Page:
A Midsummer Night’s Dream

Shakespeare in the Park, presented by the Public Theater, on Saturday, August 25.

Like everyone who has studied Shakespeare and who loves his work, I have strong feelings about how his plays should be interpreted. If, for example, a production diverges sharply from my vision of Othello (deeply internalized self-loathing rotting behind a facade of strength), I’m skeptical about its quality from the outset. My opinions about A Midsummer Night’s Dream are no less passionate (though perhaps less vehement), so I was slightly disappointed when I learned that the Public Theater’s new production wasn’t using the same actors for Athenian and fairy royalty, often key in the sort of Freudian, forest-as-the-unconscious interpretation I favor.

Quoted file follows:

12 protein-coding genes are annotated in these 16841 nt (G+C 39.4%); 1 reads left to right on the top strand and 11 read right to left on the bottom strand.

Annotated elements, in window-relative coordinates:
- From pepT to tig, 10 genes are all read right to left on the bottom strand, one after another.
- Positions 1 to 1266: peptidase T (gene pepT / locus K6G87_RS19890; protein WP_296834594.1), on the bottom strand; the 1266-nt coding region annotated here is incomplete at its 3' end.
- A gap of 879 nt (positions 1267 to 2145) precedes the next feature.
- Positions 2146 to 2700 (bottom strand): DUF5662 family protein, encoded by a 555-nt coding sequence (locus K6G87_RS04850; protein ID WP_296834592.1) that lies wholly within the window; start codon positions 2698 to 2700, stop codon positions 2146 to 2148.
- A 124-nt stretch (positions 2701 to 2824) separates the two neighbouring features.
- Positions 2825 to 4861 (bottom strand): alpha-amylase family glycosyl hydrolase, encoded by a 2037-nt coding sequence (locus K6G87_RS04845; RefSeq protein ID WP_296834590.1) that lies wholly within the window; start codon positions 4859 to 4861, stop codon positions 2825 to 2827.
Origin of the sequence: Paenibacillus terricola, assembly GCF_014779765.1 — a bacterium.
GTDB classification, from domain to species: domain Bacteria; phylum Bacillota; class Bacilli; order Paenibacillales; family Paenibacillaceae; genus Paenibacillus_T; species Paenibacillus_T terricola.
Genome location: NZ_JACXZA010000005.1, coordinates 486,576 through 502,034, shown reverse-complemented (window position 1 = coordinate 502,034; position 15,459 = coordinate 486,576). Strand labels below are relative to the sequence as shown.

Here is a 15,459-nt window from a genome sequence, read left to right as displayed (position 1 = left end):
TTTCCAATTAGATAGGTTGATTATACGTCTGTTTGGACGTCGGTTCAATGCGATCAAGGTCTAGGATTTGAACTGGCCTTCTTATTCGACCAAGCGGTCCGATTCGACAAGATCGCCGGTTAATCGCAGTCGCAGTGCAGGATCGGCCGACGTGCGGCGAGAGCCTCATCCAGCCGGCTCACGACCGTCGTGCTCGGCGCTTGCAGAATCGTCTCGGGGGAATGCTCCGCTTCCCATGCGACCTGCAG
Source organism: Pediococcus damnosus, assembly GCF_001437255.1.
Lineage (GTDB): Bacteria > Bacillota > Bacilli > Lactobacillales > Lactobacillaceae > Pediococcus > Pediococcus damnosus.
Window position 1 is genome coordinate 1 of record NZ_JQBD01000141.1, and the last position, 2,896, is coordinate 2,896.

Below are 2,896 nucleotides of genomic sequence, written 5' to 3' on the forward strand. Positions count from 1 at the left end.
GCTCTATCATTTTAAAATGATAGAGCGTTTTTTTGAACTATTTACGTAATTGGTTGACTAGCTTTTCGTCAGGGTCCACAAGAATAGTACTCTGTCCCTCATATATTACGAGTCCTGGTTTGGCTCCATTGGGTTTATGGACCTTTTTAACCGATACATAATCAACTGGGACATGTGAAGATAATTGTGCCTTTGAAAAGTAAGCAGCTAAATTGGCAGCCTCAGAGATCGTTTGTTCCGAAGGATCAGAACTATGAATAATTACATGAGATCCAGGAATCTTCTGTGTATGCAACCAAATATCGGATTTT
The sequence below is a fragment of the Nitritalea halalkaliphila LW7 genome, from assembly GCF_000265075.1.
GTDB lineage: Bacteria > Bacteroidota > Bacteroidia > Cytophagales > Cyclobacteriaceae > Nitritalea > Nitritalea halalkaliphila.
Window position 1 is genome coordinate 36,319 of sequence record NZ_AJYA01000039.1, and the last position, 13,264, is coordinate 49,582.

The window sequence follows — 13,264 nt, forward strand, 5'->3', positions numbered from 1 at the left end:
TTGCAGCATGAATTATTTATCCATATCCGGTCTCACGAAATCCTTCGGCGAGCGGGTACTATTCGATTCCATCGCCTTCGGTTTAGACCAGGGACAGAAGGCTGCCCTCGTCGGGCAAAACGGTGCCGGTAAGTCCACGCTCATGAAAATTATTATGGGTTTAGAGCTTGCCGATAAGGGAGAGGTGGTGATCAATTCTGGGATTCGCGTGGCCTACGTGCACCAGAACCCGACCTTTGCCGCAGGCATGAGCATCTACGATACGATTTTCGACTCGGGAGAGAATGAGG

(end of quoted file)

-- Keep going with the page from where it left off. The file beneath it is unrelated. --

But Midsummer has so many elements—the lovers, the mechanicals, the fairies, the city, the woods—that even if one element isn’t to your taste, another surely will be. And the Public Theater production won me over. Funny but not frothy, sometimes creepy but never cruel, it was too charming and sweet not to enjoy.